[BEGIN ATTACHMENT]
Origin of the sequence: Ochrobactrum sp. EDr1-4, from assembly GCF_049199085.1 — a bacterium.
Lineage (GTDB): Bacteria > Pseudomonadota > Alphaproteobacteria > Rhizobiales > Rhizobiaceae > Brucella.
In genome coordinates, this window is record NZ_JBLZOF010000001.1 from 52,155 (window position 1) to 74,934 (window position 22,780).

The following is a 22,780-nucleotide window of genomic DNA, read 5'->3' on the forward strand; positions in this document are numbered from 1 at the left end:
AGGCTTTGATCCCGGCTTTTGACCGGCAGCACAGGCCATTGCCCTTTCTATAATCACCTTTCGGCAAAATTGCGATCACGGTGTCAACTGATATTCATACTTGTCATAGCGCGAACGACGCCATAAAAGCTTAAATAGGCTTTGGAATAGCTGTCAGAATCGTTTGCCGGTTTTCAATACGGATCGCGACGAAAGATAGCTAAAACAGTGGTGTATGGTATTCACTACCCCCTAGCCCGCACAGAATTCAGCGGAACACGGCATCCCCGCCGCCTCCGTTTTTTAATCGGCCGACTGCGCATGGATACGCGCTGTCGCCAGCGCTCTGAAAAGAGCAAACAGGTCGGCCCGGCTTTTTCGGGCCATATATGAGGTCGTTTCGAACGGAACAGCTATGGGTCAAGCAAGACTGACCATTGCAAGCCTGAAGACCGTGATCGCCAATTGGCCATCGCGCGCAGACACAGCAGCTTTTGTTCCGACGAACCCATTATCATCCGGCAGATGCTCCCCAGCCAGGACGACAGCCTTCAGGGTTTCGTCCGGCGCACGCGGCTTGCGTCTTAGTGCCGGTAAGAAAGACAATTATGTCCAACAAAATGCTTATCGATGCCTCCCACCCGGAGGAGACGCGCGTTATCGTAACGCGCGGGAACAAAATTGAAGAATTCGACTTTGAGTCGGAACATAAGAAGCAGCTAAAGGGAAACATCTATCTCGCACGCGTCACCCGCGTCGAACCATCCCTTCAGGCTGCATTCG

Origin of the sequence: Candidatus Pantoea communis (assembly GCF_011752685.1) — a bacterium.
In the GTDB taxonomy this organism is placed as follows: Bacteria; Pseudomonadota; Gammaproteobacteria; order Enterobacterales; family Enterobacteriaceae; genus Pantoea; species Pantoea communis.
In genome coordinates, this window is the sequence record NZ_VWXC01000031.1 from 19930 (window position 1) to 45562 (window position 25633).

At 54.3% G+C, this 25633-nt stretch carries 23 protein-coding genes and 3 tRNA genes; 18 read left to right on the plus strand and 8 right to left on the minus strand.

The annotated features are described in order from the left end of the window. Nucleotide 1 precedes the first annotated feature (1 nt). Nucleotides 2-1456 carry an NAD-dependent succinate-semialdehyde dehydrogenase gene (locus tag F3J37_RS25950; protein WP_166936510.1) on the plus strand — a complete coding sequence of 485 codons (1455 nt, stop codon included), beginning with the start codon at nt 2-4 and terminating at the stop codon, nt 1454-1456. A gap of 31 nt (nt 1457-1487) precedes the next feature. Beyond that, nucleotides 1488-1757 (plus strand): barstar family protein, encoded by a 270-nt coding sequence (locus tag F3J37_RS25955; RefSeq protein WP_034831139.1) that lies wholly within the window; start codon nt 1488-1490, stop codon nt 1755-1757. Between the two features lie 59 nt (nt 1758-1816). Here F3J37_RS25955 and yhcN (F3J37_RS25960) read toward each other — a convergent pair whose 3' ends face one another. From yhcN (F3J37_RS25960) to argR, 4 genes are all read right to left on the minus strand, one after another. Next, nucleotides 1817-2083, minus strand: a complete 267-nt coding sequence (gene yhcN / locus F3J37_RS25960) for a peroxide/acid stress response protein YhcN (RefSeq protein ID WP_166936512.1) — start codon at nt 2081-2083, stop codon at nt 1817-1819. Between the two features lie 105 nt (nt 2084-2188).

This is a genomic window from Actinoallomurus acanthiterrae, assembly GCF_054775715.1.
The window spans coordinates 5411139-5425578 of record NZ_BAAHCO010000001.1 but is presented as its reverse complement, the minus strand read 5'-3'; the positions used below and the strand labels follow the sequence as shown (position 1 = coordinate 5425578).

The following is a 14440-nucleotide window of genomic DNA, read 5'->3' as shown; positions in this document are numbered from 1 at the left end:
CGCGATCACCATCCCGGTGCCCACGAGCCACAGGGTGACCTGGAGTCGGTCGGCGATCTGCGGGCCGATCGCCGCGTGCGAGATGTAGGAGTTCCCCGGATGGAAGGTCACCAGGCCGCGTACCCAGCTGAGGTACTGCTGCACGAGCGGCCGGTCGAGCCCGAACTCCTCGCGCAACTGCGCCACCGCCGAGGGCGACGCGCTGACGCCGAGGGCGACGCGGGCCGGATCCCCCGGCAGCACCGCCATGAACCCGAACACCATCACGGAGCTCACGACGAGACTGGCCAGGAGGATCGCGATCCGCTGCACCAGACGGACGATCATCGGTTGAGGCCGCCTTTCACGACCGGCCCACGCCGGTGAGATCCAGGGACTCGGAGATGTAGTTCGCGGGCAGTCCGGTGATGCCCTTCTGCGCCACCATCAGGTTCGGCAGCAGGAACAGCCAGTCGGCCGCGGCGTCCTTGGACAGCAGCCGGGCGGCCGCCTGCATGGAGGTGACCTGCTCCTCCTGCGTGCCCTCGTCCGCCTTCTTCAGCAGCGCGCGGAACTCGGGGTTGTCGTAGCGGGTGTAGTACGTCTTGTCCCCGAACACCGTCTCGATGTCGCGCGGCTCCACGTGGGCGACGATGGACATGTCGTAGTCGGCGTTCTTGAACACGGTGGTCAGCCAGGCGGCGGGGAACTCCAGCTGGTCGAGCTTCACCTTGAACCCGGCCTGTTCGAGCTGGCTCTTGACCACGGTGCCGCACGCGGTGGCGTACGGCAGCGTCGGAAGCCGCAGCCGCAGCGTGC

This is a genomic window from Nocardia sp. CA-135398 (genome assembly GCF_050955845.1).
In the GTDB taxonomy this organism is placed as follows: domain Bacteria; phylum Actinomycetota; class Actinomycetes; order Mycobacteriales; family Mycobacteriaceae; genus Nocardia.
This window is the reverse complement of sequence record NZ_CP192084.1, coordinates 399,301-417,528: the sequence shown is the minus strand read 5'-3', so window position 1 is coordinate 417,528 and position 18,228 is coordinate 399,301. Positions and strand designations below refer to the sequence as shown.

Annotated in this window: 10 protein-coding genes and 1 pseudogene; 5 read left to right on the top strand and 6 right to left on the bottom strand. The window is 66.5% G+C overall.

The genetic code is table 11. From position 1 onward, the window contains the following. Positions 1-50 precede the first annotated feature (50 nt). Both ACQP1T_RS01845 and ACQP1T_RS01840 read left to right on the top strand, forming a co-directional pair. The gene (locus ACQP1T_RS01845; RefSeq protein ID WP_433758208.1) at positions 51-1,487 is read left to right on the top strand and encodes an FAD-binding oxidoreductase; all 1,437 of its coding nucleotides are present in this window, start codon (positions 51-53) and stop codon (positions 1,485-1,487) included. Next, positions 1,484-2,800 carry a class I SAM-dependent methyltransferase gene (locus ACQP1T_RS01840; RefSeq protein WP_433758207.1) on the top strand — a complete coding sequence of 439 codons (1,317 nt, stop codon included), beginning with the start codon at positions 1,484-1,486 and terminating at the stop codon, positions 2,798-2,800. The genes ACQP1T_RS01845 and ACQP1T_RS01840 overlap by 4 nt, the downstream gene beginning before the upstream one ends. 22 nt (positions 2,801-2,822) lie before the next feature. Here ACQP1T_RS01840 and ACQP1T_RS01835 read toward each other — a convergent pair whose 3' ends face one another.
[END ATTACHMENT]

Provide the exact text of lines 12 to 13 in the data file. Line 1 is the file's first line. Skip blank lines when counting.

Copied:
The window spans coordinates 5411139-5425578 of record NZ_BAAHCO010000001.1 but is presented as its reverse complement, the minus strand read 5'-3'; the positions used below and the strand labels follow the sequence as shown (position 1 = coordinate 5425578).

The following is a 14440-nucleotide window of genomic DNA, read 5'->3' as shown; positions in this document are numbered from 1 at the left end: